Wow, that’s quite a busy array of projects, and I’m hoping to, I guess, have you sort of walk me through briefly what is the path to the biocontrol implementation actually look like? Just for those who are unfamiliar. And then to elaborate on a little bit more of why it matters in the context of invasive species.
So, for implementation really for me, what happens here in Washington is land owners or land managers from lots of different, as I said, agencies or local people will contact me when they’re considering using biocontrol as a management tool. And the first thing we need to do is figure out if biocontrol makes sense for their weed populations, because it doesn’t always make sense and so we want to make sure that this is the right tool for them. And then we also have to have a conversation about what their overall site goals are. And you know, if they’re looking for eradication, biocontrol won’t be a good fit. And we also want to have a conversation about their expectations. So, a lot of people expect biocontrol will work similar to a herbicide and it’s so we really want to talk to them about how does biocontrol work and manage the expectations around what should they expect to see. So that they don’t end up feeling disappointed when maybe it doesn’t work like an herbicide does. So, once we determine that biocontrol is appropriate for them, then within my program we collect biocontrol agents from the field and we redistribute them during the field season and we send them out or we release them ourselves to land managers. And then we try to go back in subsequent years to determine whether they’ve established. So, we want to know if the biocontrol agents are there and if they’re doing anything. So anytime, especially when we have, newer biocontrol agents, it’s really important for us to establish pre and post release monitoring. This will helps us sort of assess the impacts of biocontrol on those weed populations. This can take many years, so this is one thing that can be really challenging for people is to understand that biocontrol is a fairly slow process. So it can take many years of data collection to demonstrate those impacts, but it can be really powerful in in demonstrating the value of biocontrol to land managers when they’re trying to achieve their management goals. So that’s really what implementation looks like from put the insects down or the biocontrol agents down on the ground to what we ultimately want to say about them. I always try to really stress that biocontrol is an equally valuable weed management tool alongside herbicide, mechanical, physical and cultural control methods. So, all of these play an important role in order for us to achieve our goals of reducing invasive plant impacts. And it’s also important to think about how biocontrol can be incorporated with the other tools, because incorporating as many tools as possible will help us achieve our goals faster. And so that’s always a conversation I try to have with people is let’s think about biocontrol is not a stand-alone tool, but as a tool that can really be used in a in a broader sense with our with our strategies. Does that answer the question?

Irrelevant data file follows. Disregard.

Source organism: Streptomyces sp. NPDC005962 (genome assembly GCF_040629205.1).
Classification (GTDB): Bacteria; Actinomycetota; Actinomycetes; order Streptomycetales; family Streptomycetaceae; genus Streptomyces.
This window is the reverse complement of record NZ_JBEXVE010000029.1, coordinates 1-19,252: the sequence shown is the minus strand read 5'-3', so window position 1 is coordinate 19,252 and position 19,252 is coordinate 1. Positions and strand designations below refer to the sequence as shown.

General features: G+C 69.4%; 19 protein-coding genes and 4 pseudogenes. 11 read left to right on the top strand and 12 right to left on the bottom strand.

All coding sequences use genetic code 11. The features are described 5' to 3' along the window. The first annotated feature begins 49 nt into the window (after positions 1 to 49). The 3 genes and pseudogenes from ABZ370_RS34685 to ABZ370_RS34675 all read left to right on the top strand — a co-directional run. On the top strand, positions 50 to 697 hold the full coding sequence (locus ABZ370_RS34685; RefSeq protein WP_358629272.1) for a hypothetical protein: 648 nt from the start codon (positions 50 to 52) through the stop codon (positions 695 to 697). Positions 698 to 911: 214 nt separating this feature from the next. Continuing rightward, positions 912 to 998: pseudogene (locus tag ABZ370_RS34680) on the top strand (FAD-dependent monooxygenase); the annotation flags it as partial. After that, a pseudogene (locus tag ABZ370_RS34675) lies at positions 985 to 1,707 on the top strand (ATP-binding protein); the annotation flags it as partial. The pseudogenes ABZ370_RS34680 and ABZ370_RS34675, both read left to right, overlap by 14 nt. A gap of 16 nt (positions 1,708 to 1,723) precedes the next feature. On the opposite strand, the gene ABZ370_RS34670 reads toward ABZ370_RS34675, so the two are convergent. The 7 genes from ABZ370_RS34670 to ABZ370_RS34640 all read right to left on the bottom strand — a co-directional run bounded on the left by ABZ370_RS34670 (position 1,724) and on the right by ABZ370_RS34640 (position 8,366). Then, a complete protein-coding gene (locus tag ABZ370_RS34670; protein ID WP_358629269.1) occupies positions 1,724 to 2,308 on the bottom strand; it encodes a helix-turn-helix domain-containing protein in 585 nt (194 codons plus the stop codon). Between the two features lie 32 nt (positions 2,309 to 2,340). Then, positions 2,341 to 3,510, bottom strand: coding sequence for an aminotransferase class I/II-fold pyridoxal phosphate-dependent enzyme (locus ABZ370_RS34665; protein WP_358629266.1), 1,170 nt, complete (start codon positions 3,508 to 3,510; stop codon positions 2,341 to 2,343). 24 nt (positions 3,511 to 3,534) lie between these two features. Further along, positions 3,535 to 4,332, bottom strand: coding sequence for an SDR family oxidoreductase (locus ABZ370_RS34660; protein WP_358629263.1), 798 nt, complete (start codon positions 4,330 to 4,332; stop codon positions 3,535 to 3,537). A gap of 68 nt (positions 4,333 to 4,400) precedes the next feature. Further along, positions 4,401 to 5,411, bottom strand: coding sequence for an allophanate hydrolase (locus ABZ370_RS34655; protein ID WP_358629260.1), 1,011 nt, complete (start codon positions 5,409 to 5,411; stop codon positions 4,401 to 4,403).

Absolutely, I really appreciate that perspective and I wanted to drill in a little deeper on a couple of the points that you made. So you know, as you mentioned, biocontrol can be a really promising management approach in certain contexts, but it’s also one that’s really laden with complexities, whether it’s public misperceptions, the actual path to approving that agent… So I’d love to hear your perspective on what are some of those, the biggest obstacles to advancing a new biocontrol agent?